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Coffee12 December 2023

The Khalid Shifa interview

Khalid Shifa is a Kaffa producer from the Jimma region of Ethiopia. For many years now, his coffees have been one of our pride and joy. It was only natural to give him the floor.

Hello Khalid, can you introduce yourself?

My name is Khalid Shifa and I was born in Echemo, in the Jimma area, in the Wereda (district) of Gomma, and the Kebele (village) of Beshasha. I started working in coffee when I was very young, on my grandfather's and father's farm.

The family farm grew and I took over, supplying the local market. Five years ago, I obtained my export license and made my first sale to BELCO. Today, I produce fully washed (Grade 1 and 2), plain (Grade 1 and 3) and honey (Grade 1) coffees. They are all certified organic, exclusively for import by BELCO.

How long have you been working with Belco?

I've been working with BELCO for over 5 years now. In fact, ever since I sold a Grade 3 Nature container in 2017.

What investments have you made in your farm? What resources did you use before and now?

Initially, I started working on the family farm with a license to sell on the local market. I started exporting 5 years ago and invested in three sites in the Jimma area:


  • 2 washing stations with a total area of 1.8 hectares
  • 120 drying beds and a production capacity of 15 trucks per year.
  • For the first three years, I rented this site, but I recently bought it thanks to a bank loan representing 30% of the purchase price.


  • a third drying station with 3 hectares
  • 200 beds
  • Two years ago, I was able to buy this site from the government and borrowed money to buy an AGARD machine. This station delivers enough processed coffee to fill 20 to 25 trucks.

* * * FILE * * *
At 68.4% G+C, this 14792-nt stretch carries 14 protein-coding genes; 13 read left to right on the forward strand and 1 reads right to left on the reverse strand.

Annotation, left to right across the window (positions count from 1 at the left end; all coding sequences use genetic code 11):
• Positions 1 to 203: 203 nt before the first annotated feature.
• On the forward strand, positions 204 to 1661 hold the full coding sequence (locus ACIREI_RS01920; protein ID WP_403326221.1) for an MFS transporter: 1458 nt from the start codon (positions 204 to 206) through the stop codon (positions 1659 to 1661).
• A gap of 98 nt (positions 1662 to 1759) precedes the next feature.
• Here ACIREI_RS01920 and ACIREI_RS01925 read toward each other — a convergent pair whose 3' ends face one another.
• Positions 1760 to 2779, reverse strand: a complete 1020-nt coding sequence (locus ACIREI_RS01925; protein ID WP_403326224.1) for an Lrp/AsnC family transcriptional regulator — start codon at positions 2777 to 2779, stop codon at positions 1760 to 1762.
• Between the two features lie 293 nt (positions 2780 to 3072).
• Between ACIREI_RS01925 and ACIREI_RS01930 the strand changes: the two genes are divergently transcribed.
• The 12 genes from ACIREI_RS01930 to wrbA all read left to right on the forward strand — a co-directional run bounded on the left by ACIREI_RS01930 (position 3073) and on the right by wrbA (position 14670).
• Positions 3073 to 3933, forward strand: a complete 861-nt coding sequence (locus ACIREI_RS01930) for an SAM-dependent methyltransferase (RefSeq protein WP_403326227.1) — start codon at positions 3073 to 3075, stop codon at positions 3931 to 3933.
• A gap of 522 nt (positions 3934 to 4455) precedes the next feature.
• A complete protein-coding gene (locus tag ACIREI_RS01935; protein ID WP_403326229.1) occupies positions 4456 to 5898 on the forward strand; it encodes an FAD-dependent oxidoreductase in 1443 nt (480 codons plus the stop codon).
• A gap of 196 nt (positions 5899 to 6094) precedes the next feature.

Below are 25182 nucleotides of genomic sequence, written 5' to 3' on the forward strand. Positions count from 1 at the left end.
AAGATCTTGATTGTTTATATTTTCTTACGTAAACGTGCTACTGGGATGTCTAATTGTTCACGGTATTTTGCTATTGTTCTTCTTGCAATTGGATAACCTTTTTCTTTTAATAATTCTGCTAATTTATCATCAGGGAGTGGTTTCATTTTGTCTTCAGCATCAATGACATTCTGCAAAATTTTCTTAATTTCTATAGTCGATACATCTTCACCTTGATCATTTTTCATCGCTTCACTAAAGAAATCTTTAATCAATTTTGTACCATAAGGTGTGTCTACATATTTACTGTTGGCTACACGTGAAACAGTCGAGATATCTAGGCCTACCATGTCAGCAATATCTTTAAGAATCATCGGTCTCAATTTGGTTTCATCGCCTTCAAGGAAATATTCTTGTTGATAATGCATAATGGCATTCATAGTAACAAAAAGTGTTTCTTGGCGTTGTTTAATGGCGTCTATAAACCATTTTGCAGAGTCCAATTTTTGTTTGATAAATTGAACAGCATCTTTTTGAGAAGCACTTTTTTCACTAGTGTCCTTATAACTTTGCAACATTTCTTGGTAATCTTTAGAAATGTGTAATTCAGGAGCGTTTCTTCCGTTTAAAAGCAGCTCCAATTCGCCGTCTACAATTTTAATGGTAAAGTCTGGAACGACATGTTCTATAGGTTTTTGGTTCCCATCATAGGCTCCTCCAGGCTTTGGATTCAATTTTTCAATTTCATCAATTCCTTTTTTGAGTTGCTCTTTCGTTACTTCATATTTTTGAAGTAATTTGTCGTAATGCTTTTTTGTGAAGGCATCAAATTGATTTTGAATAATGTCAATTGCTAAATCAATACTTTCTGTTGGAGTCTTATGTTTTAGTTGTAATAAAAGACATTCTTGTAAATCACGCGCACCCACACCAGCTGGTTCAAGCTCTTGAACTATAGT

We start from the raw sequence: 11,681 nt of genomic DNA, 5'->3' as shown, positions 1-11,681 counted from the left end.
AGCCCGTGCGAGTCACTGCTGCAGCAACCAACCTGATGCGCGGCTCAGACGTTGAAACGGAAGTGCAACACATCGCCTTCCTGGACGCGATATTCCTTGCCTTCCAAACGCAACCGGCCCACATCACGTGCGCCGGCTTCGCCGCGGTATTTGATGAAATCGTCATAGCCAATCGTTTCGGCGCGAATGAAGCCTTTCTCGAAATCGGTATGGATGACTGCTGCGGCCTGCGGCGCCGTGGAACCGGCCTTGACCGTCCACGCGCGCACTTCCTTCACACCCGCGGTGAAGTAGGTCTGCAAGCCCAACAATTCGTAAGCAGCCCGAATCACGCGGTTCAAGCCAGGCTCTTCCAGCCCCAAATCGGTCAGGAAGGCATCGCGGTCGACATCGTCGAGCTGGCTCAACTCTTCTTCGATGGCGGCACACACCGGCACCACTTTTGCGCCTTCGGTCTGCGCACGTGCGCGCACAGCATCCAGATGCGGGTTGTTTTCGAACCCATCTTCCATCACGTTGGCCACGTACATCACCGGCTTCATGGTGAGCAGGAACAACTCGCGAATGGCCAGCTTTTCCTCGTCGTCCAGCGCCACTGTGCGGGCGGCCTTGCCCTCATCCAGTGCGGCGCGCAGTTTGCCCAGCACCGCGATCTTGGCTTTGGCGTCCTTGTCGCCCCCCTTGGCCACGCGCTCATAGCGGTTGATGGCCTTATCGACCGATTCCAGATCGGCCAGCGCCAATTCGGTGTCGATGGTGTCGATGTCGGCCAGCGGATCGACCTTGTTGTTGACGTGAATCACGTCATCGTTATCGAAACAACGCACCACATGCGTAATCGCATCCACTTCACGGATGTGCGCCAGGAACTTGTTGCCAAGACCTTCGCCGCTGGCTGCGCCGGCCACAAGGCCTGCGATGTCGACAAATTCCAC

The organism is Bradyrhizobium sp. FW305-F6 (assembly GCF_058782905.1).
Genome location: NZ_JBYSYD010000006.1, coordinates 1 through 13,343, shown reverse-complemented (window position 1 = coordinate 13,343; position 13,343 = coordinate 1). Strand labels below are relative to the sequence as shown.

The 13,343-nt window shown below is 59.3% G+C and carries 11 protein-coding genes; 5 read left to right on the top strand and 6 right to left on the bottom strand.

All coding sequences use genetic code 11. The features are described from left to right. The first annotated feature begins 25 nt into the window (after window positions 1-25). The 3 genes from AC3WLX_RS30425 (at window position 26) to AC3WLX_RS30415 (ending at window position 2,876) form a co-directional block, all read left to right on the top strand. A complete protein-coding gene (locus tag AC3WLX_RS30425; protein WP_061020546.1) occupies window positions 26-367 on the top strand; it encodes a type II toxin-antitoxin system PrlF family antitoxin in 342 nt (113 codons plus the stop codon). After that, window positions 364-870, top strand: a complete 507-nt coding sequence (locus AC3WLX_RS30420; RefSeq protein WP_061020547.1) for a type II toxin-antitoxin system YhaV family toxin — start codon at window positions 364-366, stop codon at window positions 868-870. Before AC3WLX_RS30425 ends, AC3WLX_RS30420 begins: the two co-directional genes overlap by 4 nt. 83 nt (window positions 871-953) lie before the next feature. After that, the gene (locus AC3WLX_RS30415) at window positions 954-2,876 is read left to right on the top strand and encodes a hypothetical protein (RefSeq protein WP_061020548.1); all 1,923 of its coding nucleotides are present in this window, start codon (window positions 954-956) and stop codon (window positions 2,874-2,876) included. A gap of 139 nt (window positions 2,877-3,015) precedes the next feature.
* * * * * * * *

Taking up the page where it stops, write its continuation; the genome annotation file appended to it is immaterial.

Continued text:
• Dry mill and honey process station
  • 110 beds
  • A PENAGOS pulper.

I also built a large storage and hulling area on property I obtained from the government and paid for with a bank loan. This required an investment of around 14 million birr (€260k).

I took the decision to invest in washing and drying stations so as to be able to supply more coffee to local and international markets. One of my challenges was the absence of a certified organic hulling station within a reasonable distance of the station. So I invested in a hulling station and a warehouse to store the coffee until it was ready for export.

In your opinion, what are the advantages of being an exporter?

Exporting coffee is a lucrative business, mainly for specialty coffees, but for commercial-grade coffees, the local market price is often higher than the international price, so we lose money in this case. What's more, as we bring in foreign currency, exporters benefit from bank loans at lower interest rates.

What investments are planned next?

I intend to invest in a larger coffee farm and other projects that will enable me to maintain sustainable, high-quality coffee sourcing while producing more. I'm currently in the process of buying another coffee plantation.